Category Archives: change management

Productive Thoughts on Uncertain Benefits

A reassuring moment occurred at Tuesday’s CHRO panel discussion on “Benefits in a Time of Uncertainty” during the 15th annual HR Technology® Conference in Chicago.

To a person, every panelist — Artell Smith, CHRO at Aon Hewitt; Brian Johnson, executive vice president of HR at Fidelity Investments; Norbert Englert, CHRO at Mercer; Gail McKee, CHRO at Towers Watson; and Tom Maddison, corporate senior vice president and CHRO at Xerox Corp. — agreed their companies would not be casting their employees off, across the board, into healthcare exchanges under the impending healthcare-reform implementation.

And this despite prevailing research showing between 2 percent and 20 percent of employers are expecting to drop employer-sponsored benefits and release their employees to the exchange system come reform-enforcement time, said Mark Stelzner, principal and founder of Inflexion Advisors, and moderator of the HR Technology® Conference session.

Nevertheless, also to a person, panelists shared new strategies and approaches they’re taking to help their workers embrace the coming healthcare-change monsoon.

“My charge,” said Smith, “is to help employees see what they can take charge of in this uncertainty.”

Or, as Maddison agreed, “Uncertainty is an enabler of change.”

All discussed their slow-but-proven successes in consumer-driven-healthcare and health-savings-account initiatives.  They also elaborated on some of the bumps in the roads.

Are employees ready for the added responsibilities in determining their own care, adopting healthier lifestyle choices and taking additional steps to reduce costs?

“Yes,” said McKee, “they are ready to take control of their care. We’re already seeing results in dropped emergency-room visits [and other indicators], but it takes time … and it takes identifying and going after those pockets of resistance [that emerge]. It has to evolve.”

Making the successful transition from top-down to employee-owned healthcare, here and abroad, will also require more energy on the part of employers in setting up action plans for each individual. “We need more energy around the specifics,” said Maddison.

Englert agreed: “The way people decide is usually not as rational as we would like. It’s not easy to get people to really spend the time to manage health and cost consequences. We can’t just say, ‘Here is it, go for it and good luck with it.’ We need to provide guidelines and pointers.”

Johnson concurred as well. “Anything we can do to ensure, simplify, personalize, streamline, use vehicles of education — such as role-modeling — that we’ve never used before,” he said, “we should be doing.”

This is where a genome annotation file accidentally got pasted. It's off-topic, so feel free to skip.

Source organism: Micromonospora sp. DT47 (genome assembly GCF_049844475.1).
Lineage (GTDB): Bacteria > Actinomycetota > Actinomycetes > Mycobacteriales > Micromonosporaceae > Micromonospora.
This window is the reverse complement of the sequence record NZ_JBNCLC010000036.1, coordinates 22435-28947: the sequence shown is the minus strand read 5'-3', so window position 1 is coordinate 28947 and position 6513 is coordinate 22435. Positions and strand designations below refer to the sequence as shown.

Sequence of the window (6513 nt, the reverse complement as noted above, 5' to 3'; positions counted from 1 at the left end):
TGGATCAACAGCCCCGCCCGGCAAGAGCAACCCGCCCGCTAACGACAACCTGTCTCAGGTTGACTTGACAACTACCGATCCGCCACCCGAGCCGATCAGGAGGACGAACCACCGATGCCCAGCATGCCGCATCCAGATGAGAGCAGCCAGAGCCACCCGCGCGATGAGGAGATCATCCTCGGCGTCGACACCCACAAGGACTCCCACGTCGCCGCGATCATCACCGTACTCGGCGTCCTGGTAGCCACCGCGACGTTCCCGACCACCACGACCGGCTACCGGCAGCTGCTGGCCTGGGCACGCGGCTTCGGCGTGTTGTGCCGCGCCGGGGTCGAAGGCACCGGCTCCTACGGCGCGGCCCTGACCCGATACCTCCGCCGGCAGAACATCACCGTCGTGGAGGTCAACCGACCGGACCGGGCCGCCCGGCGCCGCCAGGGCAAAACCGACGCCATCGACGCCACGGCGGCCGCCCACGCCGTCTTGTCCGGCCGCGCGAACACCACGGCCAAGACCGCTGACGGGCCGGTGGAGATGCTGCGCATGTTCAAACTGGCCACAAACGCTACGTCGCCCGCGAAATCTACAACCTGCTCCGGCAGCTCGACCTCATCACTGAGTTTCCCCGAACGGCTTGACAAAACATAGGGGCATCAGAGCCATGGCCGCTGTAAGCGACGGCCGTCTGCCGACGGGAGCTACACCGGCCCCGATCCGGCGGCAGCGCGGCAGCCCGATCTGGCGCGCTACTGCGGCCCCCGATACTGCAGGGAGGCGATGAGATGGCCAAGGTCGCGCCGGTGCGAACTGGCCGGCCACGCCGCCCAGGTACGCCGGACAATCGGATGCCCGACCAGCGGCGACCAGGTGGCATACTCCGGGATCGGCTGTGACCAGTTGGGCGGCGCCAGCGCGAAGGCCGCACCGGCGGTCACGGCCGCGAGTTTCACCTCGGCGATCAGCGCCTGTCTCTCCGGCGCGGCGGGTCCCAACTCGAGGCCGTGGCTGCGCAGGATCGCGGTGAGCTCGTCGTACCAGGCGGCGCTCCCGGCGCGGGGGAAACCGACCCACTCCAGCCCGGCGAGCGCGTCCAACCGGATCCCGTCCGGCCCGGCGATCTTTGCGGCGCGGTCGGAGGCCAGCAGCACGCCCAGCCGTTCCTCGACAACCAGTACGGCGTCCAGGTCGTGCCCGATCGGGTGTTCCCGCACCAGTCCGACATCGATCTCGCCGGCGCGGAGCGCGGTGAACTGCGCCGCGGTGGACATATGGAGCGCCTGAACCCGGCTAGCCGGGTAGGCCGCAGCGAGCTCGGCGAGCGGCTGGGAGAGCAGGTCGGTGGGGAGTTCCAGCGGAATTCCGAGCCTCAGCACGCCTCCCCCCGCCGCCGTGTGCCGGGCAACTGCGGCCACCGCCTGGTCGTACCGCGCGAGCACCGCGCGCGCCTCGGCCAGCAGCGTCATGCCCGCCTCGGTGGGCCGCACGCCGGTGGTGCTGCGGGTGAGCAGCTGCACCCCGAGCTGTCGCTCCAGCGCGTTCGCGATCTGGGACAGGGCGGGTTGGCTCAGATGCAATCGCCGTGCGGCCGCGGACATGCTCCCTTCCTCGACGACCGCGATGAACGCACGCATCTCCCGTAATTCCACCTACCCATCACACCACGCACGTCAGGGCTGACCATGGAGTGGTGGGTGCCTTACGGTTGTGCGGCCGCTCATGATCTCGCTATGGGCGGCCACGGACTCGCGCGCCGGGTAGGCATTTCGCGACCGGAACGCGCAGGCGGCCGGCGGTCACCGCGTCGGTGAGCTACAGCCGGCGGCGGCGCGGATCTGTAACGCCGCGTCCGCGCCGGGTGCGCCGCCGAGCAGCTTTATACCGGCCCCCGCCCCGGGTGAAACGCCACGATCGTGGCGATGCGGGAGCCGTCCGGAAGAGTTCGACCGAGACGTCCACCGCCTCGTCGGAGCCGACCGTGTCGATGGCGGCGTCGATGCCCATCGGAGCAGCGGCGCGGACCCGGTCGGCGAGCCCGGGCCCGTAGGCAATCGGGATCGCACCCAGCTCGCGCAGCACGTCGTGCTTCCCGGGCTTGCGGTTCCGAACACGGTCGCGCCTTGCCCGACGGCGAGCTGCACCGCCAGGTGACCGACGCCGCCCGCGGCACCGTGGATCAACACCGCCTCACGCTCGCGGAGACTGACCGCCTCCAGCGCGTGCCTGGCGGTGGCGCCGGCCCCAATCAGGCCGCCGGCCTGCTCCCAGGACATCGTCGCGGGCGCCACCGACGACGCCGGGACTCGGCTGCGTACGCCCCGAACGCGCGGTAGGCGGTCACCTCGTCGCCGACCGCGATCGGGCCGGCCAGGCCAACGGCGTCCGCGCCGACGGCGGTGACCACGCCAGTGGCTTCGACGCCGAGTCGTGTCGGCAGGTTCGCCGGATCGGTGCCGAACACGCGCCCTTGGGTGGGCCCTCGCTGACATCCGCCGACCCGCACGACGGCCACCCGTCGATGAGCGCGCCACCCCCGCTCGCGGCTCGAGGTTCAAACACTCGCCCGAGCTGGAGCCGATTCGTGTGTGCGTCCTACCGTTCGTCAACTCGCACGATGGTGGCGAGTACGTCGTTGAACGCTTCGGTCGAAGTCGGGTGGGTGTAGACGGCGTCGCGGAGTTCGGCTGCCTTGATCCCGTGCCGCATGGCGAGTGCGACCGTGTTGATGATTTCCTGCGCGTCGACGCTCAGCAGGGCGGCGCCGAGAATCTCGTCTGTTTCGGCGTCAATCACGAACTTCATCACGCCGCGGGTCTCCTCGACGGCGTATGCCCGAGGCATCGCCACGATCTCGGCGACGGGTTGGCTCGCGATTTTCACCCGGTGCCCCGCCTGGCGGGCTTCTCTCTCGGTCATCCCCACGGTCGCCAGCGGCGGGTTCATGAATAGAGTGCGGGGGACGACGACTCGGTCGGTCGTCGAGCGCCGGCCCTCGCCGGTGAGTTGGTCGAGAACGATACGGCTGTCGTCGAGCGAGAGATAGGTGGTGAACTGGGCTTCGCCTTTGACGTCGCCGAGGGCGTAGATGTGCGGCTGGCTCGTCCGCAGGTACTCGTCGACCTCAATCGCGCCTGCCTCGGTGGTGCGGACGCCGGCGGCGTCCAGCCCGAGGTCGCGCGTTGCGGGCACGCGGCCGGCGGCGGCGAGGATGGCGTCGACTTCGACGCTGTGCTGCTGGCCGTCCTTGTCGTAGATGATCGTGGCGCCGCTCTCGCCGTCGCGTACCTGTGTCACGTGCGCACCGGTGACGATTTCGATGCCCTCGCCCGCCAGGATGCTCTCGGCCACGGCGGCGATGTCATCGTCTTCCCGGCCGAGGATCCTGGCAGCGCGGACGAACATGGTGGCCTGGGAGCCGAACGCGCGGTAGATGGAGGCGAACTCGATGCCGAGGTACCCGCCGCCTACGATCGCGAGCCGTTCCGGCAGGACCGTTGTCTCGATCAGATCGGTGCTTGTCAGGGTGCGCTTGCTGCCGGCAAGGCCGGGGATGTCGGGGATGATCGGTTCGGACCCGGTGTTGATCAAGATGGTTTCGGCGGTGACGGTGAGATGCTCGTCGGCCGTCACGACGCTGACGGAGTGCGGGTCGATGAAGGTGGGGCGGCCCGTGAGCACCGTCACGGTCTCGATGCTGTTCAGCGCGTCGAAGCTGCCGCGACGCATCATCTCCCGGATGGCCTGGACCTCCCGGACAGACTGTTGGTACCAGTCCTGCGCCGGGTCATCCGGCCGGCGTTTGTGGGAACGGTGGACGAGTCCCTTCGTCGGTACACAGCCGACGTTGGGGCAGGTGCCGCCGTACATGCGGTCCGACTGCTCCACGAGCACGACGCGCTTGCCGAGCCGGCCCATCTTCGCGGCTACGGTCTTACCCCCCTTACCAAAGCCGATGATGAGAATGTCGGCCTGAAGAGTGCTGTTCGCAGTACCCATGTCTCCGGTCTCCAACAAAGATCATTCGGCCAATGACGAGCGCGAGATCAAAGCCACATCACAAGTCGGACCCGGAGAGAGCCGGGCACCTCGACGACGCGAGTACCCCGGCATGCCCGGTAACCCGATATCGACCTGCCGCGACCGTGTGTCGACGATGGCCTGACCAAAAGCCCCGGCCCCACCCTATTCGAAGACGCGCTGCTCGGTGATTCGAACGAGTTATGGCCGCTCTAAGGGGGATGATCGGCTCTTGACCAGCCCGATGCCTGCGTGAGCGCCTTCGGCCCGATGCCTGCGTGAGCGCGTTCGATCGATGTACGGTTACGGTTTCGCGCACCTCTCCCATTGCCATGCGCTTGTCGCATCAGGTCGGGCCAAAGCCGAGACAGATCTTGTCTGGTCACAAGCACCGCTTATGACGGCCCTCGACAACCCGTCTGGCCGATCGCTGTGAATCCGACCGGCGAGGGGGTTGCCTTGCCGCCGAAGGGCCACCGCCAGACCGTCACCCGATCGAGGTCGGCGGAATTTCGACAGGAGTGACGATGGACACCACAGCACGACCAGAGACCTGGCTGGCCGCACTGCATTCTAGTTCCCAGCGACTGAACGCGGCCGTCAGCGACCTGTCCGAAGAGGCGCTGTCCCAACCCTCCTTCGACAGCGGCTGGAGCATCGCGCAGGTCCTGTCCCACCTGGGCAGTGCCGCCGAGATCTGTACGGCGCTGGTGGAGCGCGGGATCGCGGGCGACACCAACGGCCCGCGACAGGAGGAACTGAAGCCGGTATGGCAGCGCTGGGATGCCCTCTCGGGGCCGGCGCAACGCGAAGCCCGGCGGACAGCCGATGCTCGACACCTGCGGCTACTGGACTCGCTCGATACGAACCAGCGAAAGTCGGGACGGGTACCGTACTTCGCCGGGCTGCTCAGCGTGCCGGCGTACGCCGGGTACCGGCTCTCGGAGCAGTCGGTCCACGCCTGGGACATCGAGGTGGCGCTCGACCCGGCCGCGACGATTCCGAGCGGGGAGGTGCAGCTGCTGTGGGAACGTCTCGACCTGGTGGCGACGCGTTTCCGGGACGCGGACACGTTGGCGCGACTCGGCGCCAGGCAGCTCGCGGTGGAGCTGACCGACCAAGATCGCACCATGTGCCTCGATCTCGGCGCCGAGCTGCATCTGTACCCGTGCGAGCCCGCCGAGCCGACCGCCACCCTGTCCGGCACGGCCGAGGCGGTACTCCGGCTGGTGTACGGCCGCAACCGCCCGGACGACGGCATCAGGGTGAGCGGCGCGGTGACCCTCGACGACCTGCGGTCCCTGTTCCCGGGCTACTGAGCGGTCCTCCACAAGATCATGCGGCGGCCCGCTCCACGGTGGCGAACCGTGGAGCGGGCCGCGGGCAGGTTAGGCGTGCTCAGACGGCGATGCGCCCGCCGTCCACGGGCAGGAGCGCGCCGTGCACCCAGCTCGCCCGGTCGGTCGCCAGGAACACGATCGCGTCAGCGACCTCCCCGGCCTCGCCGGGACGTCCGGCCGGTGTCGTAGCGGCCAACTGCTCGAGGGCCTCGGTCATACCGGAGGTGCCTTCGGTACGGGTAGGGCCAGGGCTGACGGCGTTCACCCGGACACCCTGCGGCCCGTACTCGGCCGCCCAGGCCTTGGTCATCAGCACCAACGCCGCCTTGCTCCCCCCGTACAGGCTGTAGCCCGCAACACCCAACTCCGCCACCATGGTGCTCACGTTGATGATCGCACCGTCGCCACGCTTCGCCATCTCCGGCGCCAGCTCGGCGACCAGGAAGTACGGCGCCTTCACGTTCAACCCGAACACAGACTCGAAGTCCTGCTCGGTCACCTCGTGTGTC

Of Mergers and Politics

We’re well into the silly season of politics, as any glance at the headlines will confirm. Politics is also an inevitable part of just about any organizational merger or acquisition and, just as in Washington, can be downright silly. I gleaned this from a recent interview with Shari Yocum and Niki Lee, two managing partners at San Francisco-based Tasman Consulting.

Yocum and Lee know mergers: Prior to forming Tasman Consulting, they served on the HR mergers-and-acquisition team at Cisco Systems. Cisco’s acquired a lot of companies during its time on this planet, including WebEx and Scientific-Atlanta, not to mention a boatload of much-smaller startup firms. As people familiar with the process know, one of the biggest M&A risks is losing the very talent you’re trying to obtain by buying the company. That includes the CEOs and founders, who–especially in smaller firms–have gotten used to calling the shots and setting the pace.

This can extend to things like whether or not they’ll continue to be able to fly first-class on official business once the deal is sealed. ” ‘I fly first class and so does my team,’ ” says Lee, relating a typical statement from these executives during her time at Cisco, “and then on Monday, they’re flying to India on coach.” Personally, I do think that would be a bit tough to swallow. But Cisco had its own cultural norms that needed to be adhered to, she said, and one of them was consistency: Everyone is expected to fly coach.

“Dealing with the executives at the company being acquired can be very difficult,” says Lee. “A lot of times, you’ll see the true colors of these executives” during this very delicate process.